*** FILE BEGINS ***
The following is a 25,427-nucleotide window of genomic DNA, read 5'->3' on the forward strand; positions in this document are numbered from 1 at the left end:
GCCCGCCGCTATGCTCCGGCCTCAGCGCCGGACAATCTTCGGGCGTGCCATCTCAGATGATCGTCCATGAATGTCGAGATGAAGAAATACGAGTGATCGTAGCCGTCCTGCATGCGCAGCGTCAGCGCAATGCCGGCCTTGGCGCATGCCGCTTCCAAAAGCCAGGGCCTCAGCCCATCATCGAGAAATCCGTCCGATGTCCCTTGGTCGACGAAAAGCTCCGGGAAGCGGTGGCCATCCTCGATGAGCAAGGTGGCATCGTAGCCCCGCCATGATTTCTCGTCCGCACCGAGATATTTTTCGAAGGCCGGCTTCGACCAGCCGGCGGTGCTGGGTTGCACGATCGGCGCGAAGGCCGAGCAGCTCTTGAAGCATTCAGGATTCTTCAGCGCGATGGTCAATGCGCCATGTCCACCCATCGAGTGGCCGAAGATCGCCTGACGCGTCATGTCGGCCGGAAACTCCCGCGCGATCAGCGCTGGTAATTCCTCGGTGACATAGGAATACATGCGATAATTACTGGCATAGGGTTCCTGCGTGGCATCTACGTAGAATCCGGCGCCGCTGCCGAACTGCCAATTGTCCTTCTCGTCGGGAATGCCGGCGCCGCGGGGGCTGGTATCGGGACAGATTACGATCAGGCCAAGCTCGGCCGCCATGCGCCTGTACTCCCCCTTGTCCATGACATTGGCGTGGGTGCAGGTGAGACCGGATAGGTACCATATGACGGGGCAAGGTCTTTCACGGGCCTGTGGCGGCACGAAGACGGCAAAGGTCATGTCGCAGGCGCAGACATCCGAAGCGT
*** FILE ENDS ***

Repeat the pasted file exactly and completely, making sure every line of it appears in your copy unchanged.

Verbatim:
The following is a 25,427-nucleotide window of genomic DNA, read 5'->3' on the forward strand; positions in this document are numbered from 1 at the left end:
GCCCGCCGCTATGCTCCGGCCTCAGCGCCGGACAATCTTCGGGCGTGCCATCTCAGATGATCGTCCATGAATGTCGAGATGAAGAAATACGAGTGATCGTAGCCGTCCTGCATGCGCAGCGTCAGCGCAATGCCGGCCTTGGCGCATGCCGCTTCCAAAAGCCAGGGCCTCAGCCCATCATCGAGAAATCCGTCCGATGTCCCTTGGTCGACGAAAAGCTCCGGGAAGCGGTGGCCATCCTCGATGAGCAAGGTGGCATCGTAGCCCCGCCATGATTTCTCGTCCGCACCGAGATATTTTTCGAAGGCCGGCTTCGACCAGCCGGCGGTGCTGGGTTGCACGATCGGCGCGAAGGCCGAGCAGCTCTTGAAGCATTCAGGATTCTTCAGCGCGATGGTCAATGCGCCATGTCCACCCATCGAGTGGCCGAAGATCGCCTGACGCGTCATGTCGGCCGGAAACTCCCGCGCGATCAGCGCTGGTAATTCCTCGGTGACATAGGAATACATGCGATAATTACTGGCATAGGGTTCCTGCGTGGCATCTACGTAGAATCCGGCGCCGCTGCCGAACTGCCAATTGTCCTTCTCGTCGGGAATGCCGGCGCCGCGGGGGCTGGTATCGGGACAGATTACGATCAGGCCAAGCTCGGCCGCCATGCGCCTGTACTCCCCCTTGTCCATGACATTGGCGTGGGTGCAGGTGAGACCGGATAGGTACCATATGACGGGGCAAGGTCTTTCACGGGCCTGTGGCGGCACGAAGACGGCAAAGGTCATGTCGCAGGCGCAGACATCCGAAGCGT